Guest blog: privacy issues damage brand trust
April 19, 2005
Polo Ralph Lauren confessed last week to compromising credit card data on 180,000 of its customers. It is the latest in a string of revelations over the past two months from companies like ChoicePoint, LexisNexis, DSW Shoe Warehouse, and Bank of America that have outraged and startled consumers.
Given the punishments meted out to offending companies – ChoicePoint has lost almost a quarter of its stock value and is facing several class action lawsuits, brand stewards would do well to ask what protecting customers identity now means and how they should respond.
Data mismanagement and theft isn’t new, of course, but the scale of the recent problems has definitely gotten the attention of consumers.
Consumers expect protection:
60% representing 120 million consumers have chosen not to shop with a company because of concern over handling of their personal information.
What’s more, if there is a problem, consumers offer few second chances. Almost 57% of those who use online banking say that they will stop after just a single privacy breach
While the downside in all of this – loss of customers, plummeting stock prices, protracted lawsuits, clearly suggests the need for strategies to avoid data theft or loss, smart companies will react to recent events by doing even more. Data protection and privacy is becoming an issue that can distinguish leaders, and brands that understand this can be well rewarded.
A study just released by the Ponemon Institute showed that
customers who trust their bank are more inclined to use the more profitable online services and are more loyal.
Royal Bank of Canada research has even suggested that good data practices account for 7% of the bank’s overall shareholder value.
The first and most important step in getting to the head of the pack is to make customer privacy a part of corporate culture. Some companies offer data protection related benefits, like help getting credit checks, to employees. Others make sure that privacy messages come from the very top. Last Christmas, an Earthlink executive emailed employees and customers with 10 steps they could take to protect themselves from identity fraud.
Once the people actually working with your customers are on board, the next step is to examine what information you track, how you get it and who you share it with.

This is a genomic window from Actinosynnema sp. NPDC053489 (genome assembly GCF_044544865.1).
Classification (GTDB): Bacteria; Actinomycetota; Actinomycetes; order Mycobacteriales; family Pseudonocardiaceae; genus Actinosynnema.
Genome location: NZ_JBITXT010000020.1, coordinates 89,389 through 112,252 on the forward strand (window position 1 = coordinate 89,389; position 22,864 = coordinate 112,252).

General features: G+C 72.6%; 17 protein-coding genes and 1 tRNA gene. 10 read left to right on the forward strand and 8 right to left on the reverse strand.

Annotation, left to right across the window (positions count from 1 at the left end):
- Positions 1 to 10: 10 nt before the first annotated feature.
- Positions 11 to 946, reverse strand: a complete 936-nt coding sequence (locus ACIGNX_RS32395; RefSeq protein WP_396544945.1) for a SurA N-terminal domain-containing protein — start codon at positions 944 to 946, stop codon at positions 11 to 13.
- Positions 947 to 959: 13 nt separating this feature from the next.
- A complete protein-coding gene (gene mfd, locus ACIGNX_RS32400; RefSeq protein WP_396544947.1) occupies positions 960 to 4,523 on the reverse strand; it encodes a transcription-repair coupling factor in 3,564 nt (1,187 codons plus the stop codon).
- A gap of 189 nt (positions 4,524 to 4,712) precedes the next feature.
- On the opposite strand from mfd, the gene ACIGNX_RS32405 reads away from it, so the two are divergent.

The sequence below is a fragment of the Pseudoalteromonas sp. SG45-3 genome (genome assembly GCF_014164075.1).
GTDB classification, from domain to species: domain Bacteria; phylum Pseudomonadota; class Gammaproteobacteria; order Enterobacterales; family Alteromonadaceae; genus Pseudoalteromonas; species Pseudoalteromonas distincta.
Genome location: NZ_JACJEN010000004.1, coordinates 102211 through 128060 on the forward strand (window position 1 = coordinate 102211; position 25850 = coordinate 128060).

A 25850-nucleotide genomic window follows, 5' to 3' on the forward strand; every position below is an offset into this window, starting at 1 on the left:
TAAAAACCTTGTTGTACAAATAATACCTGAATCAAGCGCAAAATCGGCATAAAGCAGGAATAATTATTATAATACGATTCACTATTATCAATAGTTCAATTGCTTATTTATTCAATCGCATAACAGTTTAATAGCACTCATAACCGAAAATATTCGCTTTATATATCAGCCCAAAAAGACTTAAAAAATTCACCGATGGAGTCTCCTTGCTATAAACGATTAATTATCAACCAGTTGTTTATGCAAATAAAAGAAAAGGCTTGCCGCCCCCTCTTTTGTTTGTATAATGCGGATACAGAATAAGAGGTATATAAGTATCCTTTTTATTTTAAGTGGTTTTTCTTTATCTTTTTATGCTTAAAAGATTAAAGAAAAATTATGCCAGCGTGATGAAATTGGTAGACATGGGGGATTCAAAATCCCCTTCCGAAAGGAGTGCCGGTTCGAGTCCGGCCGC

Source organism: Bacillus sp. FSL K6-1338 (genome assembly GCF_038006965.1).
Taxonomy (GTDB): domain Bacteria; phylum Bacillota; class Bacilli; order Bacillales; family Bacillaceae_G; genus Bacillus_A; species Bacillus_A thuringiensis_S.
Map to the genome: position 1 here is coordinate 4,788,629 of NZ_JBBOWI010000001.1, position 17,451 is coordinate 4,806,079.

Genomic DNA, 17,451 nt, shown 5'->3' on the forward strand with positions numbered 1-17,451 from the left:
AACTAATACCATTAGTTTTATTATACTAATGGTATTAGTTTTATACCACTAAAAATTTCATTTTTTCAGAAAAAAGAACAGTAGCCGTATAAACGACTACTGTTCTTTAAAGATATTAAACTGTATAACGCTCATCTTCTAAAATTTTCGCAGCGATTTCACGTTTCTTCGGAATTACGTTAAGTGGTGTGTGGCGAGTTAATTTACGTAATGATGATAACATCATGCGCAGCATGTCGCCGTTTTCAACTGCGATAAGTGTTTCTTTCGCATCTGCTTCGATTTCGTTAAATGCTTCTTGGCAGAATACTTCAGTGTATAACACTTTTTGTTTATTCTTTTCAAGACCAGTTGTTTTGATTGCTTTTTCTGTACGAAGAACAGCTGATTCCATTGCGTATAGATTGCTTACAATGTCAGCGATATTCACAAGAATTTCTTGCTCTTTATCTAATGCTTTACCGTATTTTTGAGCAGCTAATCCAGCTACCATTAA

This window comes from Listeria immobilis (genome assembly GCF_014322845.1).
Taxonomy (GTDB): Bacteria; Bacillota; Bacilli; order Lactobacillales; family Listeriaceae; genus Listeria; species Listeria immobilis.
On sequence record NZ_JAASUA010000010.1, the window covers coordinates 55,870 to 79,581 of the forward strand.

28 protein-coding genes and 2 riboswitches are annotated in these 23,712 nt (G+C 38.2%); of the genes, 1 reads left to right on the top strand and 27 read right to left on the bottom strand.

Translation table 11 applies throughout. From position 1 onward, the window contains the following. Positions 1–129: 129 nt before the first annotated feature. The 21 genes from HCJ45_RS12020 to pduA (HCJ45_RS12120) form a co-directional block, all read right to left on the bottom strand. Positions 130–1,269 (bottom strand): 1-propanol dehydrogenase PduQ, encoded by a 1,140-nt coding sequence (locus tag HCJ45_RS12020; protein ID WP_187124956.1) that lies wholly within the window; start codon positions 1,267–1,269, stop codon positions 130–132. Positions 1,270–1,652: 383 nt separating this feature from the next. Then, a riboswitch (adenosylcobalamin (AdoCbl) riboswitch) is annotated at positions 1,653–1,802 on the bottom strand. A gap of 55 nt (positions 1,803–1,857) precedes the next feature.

In an ongoing assessment of consumer reaction to privacy’s impact on brand, determined that Truste/Ponemon a company’s trustworthiness was driven largely by placing limits on collection of customer’ personal information and making sure that customers feel in control of any advertising or solicitation contact. SunTrust Bank has taken this to heart: the $159 billion company shares data with only one affiliate and customers can opt out of even that.
Of course, the simplicity of providing three steps is something of an illusion. There are very real challenges in developing a brand with a strong commitment to privacy. A study by Accenture last year showed that what executives thought was important was very much out of step with consumer priorities . And consumers themselves can behave in contradictory ways. There is often a clear gap between their expectations and what they are willing to endure. Customers want increased identity protection, for example, but have little patience for identity authentication mechanisms.
Despite the difficulties created by privacy and data protection needs, recent events have forced the issue. Brands can either rise to meet the challenge or watch their competitors take the day.
And in case you’re wondering who is currently winning the war for customer trust, the top 10 most trusted companies for privacy are:
2. American Express
3. Procter and Gamble
5. Hewlett Packard
6. U.S. Postal Service
At the very bottom of the list – below even the Department of Homeland Security – were grocery stores.Next post Previous post
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